In the event of a business closure, to avoid productivity losses from employees whose exempt roles are not suited to work from home, employers can find creative ways to use the time. On days when inclement weather closes an office, an employer can require exempt employees to complete any required online training or attend online meetings. Since workers must be paid anyway, the employer can require them to use their time to work, even if their job does not necessarily lend itself to working remotely.
Use of PTO
While employers will likely have to pay exempt employees their full salaries during storm-related business closures, employers do have the right to charge exempt employees for PTO for any work that they miss. However, if an employee does not have enough accrued vacation or PTO to cover the closure, they must still be paid their full weekly salary.
This inequitable use of PTO can be a source of cost-savings for your business, but can have major impacts for employee morale, especially during long, gray Northeastern winters. An employee may become disgruntled when they learn they were required to use their vacation day to be paid for a snow day, while a colleague who used all their vacation time was still paid for the business closure.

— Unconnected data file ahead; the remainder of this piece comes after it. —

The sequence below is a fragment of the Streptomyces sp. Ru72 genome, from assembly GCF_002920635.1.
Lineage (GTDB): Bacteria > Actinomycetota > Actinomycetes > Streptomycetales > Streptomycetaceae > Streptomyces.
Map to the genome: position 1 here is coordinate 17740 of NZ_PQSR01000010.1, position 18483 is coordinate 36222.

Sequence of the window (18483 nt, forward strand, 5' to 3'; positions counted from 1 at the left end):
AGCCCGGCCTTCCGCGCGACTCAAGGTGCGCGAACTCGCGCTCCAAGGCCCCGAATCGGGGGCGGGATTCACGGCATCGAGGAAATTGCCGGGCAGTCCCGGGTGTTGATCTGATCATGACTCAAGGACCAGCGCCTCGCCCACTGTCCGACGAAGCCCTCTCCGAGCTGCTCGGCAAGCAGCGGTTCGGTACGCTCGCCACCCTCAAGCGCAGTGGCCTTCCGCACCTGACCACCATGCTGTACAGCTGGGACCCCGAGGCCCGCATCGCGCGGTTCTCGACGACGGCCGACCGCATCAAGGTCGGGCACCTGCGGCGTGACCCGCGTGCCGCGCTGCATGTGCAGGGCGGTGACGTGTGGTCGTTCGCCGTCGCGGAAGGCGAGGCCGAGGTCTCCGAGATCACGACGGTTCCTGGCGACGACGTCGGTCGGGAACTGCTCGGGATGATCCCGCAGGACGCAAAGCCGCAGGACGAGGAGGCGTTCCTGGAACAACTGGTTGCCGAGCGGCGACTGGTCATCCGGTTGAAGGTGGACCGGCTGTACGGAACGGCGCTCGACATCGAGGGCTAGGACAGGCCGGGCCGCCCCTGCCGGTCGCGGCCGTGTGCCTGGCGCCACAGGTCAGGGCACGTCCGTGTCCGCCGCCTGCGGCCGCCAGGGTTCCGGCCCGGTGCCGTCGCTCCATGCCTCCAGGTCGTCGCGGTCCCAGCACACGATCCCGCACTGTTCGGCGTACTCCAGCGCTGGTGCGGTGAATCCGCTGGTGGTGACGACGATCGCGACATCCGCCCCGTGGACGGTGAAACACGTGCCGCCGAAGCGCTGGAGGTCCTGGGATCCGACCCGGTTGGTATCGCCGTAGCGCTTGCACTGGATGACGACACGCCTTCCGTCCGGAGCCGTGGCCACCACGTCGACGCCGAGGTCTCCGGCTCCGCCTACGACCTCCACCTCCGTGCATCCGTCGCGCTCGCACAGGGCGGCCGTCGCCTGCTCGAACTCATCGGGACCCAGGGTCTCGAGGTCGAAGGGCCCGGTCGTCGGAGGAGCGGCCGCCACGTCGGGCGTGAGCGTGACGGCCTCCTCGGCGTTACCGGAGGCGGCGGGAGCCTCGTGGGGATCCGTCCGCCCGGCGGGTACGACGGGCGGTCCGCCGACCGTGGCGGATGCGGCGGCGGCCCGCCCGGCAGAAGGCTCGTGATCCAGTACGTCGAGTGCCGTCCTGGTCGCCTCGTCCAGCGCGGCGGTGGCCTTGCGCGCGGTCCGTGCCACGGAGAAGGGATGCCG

If you have concerns about employee morale and retention, think carefully about how you apply your PTO policies in covering inclement weather closures. Employees have a right to discuss their compensation, so be certain the risk of applying a PTO policy differently among employees is worth the possible reward.
Telecommuting and Reporting Pay
Whether work is done on-site or remotely, employees generally must be paid the same for the work performed—even if the employer did not request that the work be performed. Non-exempt employees working remotely must generally be paid at their usual hourly rate, subject to any overtime requirements. Be sure to set clear expectations about what work needs to be done and how long employees are authorized to work if non-exempt employees are telecommuting since unauthorized overtime can be expensive.
Finally, many states across the Northeast have additional requirements for hourly employees who report to work when the employer’s site is closed or not operating at full capacity. Reporting pay typically means that certain employees are guaranteed to be paid a minimum number of hours just for “reporting” to work. This can range from one to four hours of guaranteed pay. States that have reporting pay requirements include:
- New Hampshire,
- New Jersey,
- New York,
- Rhode Island, and
- Washington, D.C.
Some states allow reporting pay requirements to be waived if the employer makes a good-faith effort to provide employees with reasonable advance notice of a facility closure or that the employee should not report to work. Communication is key to saving both time and money.
Assessing the Impact
Understanding applicable wage and hour laws, setting clear expectations with employees, and communicating your business needs in advance of inclement weather can help employers and employees save money and stay safe through the winter and beyond.